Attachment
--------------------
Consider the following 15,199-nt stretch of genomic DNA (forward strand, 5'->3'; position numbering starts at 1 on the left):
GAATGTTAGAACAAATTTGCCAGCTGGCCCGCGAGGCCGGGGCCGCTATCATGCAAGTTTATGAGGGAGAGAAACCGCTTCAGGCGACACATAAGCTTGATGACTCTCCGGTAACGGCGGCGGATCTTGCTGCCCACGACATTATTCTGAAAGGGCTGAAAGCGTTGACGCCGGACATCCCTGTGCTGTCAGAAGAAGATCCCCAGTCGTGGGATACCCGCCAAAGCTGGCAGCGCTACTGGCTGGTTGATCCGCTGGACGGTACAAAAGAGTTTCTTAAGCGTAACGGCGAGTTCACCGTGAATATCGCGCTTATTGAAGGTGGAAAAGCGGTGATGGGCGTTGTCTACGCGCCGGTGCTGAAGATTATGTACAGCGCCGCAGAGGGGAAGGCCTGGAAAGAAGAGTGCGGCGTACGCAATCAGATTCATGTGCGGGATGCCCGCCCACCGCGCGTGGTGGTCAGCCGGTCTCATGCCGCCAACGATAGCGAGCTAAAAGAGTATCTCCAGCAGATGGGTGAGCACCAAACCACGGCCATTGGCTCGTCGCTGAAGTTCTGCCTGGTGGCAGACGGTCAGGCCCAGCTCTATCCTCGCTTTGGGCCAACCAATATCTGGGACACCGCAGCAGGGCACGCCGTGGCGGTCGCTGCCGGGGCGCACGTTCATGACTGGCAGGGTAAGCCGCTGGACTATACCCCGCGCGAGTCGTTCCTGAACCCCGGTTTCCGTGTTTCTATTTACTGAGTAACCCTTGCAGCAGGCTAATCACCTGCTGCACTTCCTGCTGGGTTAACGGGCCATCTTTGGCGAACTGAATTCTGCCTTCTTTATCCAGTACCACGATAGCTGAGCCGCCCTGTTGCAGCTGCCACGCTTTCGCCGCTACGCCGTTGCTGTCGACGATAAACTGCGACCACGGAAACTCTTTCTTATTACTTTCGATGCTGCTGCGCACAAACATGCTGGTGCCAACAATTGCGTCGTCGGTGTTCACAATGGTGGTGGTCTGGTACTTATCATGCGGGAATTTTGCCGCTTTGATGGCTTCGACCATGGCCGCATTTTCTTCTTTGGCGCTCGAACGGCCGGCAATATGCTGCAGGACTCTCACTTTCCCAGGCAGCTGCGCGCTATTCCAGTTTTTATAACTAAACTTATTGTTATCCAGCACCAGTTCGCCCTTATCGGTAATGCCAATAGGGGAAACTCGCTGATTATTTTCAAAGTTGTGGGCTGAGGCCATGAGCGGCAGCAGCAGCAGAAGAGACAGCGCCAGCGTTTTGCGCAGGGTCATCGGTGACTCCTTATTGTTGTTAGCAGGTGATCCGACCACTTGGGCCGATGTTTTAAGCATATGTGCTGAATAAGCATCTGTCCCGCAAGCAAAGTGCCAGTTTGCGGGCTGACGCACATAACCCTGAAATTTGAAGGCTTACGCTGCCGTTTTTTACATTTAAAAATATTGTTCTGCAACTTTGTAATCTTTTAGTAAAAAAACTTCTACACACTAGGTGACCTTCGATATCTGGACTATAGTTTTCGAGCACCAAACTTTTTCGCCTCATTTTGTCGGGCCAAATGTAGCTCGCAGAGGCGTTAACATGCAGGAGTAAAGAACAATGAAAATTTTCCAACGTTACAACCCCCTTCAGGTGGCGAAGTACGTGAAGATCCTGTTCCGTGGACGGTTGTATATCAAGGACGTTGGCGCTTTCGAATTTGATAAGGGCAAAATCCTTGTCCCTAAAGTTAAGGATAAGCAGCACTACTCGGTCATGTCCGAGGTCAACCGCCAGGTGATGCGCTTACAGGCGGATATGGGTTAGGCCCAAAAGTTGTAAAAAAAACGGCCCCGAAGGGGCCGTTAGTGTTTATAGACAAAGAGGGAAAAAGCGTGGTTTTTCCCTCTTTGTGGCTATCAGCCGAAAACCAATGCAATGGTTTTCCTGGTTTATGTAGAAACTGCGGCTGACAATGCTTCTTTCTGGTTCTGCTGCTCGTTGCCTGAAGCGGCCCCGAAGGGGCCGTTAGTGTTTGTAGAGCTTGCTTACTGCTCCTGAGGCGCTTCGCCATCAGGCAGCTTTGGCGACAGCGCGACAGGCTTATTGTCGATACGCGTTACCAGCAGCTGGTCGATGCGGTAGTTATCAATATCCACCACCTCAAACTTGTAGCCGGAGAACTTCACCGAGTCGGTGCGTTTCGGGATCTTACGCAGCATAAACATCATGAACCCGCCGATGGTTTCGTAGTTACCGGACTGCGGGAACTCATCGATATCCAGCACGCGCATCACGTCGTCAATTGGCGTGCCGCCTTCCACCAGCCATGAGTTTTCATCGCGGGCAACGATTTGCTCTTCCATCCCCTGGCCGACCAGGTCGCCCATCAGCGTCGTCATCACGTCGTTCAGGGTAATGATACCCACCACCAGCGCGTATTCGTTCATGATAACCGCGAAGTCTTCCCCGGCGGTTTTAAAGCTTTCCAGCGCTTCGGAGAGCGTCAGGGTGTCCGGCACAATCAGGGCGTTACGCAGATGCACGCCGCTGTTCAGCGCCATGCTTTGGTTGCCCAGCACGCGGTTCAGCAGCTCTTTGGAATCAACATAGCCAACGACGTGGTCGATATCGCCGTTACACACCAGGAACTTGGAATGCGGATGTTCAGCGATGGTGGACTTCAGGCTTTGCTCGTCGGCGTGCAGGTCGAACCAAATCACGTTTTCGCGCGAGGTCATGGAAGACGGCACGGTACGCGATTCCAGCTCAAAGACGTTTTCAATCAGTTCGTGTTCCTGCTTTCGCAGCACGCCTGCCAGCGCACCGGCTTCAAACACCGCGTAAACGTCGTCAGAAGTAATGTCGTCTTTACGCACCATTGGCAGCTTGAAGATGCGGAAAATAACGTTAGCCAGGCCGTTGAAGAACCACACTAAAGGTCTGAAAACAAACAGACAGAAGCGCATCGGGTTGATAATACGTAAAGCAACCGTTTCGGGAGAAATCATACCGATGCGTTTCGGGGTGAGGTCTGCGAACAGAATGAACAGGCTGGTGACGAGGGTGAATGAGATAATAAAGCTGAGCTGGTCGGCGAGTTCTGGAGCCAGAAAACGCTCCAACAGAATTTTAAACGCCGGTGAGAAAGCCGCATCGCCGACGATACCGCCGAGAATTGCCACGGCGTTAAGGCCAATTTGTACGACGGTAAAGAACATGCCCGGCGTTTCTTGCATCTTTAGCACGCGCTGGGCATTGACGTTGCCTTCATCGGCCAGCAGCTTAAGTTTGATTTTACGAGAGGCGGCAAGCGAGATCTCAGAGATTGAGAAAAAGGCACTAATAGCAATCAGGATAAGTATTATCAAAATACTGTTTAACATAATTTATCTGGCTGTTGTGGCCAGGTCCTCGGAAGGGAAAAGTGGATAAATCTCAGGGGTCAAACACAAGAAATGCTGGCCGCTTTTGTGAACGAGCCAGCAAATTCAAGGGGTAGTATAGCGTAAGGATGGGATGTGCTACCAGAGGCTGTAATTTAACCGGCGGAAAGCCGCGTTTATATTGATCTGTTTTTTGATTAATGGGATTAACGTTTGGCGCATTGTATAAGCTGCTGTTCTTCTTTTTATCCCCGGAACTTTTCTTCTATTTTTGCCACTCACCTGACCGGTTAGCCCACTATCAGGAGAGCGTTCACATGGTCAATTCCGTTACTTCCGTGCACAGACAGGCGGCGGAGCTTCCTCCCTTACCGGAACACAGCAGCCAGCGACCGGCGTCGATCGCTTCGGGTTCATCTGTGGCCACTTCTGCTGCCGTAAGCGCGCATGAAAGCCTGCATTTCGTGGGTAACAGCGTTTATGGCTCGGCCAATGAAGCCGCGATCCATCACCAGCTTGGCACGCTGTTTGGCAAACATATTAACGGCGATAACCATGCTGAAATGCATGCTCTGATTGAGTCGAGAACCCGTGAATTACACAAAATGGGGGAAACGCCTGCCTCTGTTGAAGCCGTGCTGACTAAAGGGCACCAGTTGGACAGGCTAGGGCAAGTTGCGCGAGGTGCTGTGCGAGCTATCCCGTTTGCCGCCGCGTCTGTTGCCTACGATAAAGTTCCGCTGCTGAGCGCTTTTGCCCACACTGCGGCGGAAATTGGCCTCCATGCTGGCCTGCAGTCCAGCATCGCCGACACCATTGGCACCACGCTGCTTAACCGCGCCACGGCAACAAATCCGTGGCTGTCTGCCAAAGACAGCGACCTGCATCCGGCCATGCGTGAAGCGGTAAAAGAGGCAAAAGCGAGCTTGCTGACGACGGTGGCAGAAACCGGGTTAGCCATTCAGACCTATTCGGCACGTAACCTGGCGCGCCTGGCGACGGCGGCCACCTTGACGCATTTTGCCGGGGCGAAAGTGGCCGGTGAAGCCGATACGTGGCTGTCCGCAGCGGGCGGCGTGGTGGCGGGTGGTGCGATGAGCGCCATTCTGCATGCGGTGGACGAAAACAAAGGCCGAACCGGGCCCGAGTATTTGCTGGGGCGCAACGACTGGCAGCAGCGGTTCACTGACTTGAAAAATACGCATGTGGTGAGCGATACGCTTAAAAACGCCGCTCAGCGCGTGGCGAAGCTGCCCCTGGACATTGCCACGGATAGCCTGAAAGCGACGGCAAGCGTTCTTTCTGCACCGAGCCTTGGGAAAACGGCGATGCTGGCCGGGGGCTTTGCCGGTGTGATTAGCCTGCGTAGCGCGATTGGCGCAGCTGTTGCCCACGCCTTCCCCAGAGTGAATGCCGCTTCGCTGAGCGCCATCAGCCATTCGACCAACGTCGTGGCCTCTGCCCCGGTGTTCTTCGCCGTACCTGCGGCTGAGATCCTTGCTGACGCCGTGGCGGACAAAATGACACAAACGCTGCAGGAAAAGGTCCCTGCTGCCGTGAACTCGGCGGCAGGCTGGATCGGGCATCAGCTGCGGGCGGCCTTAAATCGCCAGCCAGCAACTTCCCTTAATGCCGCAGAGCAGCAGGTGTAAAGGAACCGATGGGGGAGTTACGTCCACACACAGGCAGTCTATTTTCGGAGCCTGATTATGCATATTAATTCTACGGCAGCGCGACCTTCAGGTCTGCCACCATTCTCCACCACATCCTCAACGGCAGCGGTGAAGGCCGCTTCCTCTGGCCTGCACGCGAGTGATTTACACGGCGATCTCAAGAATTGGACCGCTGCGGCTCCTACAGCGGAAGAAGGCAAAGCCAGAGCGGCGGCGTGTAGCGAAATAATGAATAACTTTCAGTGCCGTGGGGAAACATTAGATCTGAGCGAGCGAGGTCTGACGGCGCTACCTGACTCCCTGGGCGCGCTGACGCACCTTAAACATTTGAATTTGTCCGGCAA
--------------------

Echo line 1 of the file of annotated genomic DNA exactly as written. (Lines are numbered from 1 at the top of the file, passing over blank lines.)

Consider the following 15,199-nt stretch of genomic DNA (forward strand, 5'->3'; position numbering starts at 1 on the left):